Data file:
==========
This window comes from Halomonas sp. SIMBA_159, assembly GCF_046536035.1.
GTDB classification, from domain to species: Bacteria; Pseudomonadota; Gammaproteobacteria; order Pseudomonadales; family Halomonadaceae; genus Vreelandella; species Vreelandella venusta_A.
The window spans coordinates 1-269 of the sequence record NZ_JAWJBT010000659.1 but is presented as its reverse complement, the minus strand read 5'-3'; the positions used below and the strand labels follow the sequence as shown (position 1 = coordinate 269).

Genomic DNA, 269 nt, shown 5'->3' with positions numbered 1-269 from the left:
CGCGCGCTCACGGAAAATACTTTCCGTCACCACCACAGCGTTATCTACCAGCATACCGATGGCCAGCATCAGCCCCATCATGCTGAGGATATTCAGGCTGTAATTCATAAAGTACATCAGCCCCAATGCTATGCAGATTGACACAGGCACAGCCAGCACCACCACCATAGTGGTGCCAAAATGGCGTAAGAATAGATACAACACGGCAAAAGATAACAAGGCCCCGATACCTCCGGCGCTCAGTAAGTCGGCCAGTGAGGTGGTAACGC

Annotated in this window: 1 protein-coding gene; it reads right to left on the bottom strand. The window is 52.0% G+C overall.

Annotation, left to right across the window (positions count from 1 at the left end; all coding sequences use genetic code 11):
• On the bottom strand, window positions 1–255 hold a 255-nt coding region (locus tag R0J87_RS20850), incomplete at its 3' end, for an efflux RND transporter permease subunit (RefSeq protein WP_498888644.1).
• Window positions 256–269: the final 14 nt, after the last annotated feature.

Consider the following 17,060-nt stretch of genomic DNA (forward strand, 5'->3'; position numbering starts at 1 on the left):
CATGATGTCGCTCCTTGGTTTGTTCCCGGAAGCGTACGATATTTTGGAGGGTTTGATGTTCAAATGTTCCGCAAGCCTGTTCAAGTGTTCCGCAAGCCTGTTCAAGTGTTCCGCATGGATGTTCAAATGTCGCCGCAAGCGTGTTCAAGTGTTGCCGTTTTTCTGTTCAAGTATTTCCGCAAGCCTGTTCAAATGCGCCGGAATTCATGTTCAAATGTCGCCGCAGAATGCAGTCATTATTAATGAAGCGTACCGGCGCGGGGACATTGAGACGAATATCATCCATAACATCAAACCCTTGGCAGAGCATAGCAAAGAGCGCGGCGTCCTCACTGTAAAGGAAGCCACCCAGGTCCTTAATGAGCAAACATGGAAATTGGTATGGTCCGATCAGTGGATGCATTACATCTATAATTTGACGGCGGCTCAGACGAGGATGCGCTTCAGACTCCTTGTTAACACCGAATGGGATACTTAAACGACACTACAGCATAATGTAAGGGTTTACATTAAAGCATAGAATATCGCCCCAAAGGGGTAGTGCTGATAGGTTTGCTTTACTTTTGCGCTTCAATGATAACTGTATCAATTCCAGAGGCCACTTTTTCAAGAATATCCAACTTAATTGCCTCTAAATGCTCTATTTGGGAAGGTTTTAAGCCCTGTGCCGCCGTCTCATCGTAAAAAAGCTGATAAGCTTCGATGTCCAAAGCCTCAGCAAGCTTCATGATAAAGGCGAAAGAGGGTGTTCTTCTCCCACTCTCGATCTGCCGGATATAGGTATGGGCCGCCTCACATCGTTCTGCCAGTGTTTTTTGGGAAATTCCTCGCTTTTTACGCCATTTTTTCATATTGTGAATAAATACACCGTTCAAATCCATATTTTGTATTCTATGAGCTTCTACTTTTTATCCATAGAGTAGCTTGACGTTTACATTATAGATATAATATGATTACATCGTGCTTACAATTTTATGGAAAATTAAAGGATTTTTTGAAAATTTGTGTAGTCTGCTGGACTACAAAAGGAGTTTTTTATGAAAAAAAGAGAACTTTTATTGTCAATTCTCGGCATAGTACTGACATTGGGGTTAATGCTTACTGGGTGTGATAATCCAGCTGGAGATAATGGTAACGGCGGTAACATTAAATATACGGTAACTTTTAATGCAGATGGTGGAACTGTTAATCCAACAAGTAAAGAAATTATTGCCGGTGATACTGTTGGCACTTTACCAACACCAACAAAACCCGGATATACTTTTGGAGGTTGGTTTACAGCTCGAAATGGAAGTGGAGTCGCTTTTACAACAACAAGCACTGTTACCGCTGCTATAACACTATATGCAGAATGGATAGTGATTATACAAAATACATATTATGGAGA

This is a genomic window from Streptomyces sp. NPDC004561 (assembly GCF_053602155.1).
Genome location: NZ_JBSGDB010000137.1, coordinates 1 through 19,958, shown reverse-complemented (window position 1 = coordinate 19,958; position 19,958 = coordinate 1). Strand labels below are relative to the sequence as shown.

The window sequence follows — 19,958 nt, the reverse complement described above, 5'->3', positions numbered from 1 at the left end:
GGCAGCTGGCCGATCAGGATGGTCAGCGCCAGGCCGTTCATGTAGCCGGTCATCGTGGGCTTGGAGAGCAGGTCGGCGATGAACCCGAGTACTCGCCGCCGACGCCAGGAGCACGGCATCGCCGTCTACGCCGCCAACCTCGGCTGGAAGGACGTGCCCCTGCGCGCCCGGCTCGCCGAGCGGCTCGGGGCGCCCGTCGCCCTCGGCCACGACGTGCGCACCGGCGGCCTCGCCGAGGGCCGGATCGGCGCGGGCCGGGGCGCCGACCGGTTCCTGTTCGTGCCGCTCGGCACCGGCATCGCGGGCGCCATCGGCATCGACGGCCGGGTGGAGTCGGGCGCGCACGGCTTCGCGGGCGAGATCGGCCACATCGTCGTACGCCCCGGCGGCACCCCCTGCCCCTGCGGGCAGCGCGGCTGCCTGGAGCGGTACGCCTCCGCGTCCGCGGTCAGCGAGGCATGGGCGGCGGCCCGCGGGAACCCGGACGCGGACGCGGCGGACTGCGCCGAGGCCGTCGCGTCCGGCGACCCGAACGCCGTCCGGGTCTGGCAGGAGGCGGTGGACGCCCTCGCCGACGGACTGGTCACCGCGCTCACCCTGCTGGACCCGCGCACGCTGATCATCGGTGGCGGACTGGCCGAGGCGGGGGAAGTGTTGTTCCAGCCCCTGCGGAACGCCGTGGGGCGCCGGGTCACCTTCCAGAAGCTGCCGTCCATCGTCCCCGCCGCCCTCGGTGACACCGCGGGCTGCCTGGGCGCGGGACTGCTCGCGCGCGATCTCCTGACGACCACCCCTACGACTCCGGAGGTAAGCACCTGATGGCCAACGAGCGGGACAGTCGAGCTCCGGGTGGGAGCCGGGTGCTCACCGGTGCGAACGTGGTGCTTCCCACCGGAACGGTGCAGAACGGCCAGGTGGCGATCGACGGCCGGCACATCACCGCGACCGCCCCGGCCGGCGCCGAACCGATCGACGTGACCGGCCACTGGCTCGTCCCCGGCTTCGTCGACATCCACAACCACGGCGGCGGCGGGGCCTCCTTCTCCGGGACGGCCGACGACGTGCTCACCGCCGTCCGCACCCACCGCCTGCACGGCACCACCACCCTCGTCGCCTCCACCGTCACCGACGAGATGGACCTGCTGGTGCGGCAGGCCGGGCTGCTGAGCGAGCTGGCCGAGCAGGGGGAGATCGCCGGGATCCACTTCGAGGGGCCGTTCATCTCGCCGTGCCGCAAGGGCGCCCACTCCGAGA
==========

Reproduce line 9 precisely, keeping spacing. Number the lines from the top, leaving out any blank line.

• Window positions 256–269: the final 14 nt, after the last annotated feature.